Our community can be innovative if we look outward, to the rest of the world, to understand what is working with waste management. Throughout Europe, bio-digesters are taking organic waste and converting it into clean electricity, clean water, organic fertilizer, natural gas, food and other products. Beaumont should become a leader in this area, using our waste stream to power our new businesses and build a circular economy.

Once these businesses are established, other supporting businesses – hotels, restaurants and stores – will organically develop to meet the needs of those working here. The seed planted in the form of a bio-digester and tech park will blossom into a vibrant business community, supporting our town and our neighbours.

And this can be done without changing what makes our community such a warm, welcoming, small town. This development can biodigester.pnghappen on the edge of our town and not impact on the core community which so many residents take pride in. We can preserve our past while building a prosperous future.

The Town of Beaumont doesn’t build businesses; so how do we help this to happen? The next Council needs to provide a vision for our future and needs to commit to full engagement.

We will actively seek out and engage with the businesses that have the capacity and knowledge to build here. We can learn from the experiences of our neighbours. Strathcona County has experienced tremendous success over the past decades seeking out strong international partners to meet the needs of their communities. We need to do the same. Where needed, short-term tax incentives will be provided to attract initial development and will be phased out as the development becomes self-sustaining.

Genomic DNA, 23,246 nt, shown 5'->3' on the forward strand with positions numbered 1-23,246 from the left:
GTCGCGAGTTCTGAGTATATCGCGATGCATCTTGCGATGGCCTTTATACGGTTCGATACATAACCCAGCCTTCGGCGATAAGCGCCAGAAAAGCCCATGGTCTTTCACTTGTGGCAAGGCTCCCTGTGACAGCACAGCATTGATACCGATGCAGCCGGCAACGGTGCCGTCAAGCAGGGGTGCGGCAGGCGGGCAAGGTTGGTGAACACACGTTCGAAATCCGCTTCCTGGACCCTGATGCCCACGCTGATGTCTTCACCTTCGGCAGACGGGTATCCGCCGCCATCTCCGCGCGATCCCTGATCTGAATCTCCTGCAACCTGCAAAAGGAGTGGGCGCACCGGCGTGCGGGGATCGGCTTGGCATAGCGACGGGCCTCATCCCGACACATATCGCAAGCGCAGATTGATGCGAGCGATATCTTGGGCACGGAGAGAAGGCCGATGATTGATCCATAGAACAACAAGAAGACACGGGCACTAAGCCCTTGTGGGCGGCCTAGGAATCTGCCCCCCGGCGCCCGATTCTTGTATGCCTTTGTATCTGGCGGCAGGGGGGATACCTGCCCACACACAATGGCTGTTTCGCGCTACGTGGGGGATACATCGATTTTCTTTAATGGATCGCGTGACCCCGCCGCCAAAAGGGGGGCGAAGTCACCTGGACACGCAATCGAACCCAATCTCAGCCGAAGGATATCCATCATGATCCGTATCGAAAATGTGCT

We will also engage our regional neighbours. We will ensure that rather than detracting from Nisku, we will work with Leduc County to ensure that we provide development that supports the economic advantage Nisku brings to our region. Together with our neighbours in the region, we will share the growth that comes from building Alberta’s Technological Heartland.

We will engage our friends and neighbours in the Town of Beaumont. We all moved / stayed here because we love this town and what it stands for. We need to provide for prosperity and ensure that our town is sustainable, but we also need to retain our sense of community. While this exciting, new development will be situated on the edge of our community, we will purposefully maintain the small town feel and vibrancy of the core of our community. We will continue to respect and address the needs of the residents and businesses that have made Beaumont great over the years.

We will ensure that the benefits of this new development are felt by all – that the services, facilities and programs that make our community unique are funded by a sustainable source, rather than becoming an unmanageable burden on the residential taxpayers.

It is through this vision and engagement that we will build a better Beaumont.

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  • published this page in Issues 2017-07-09 18:11:11 -0600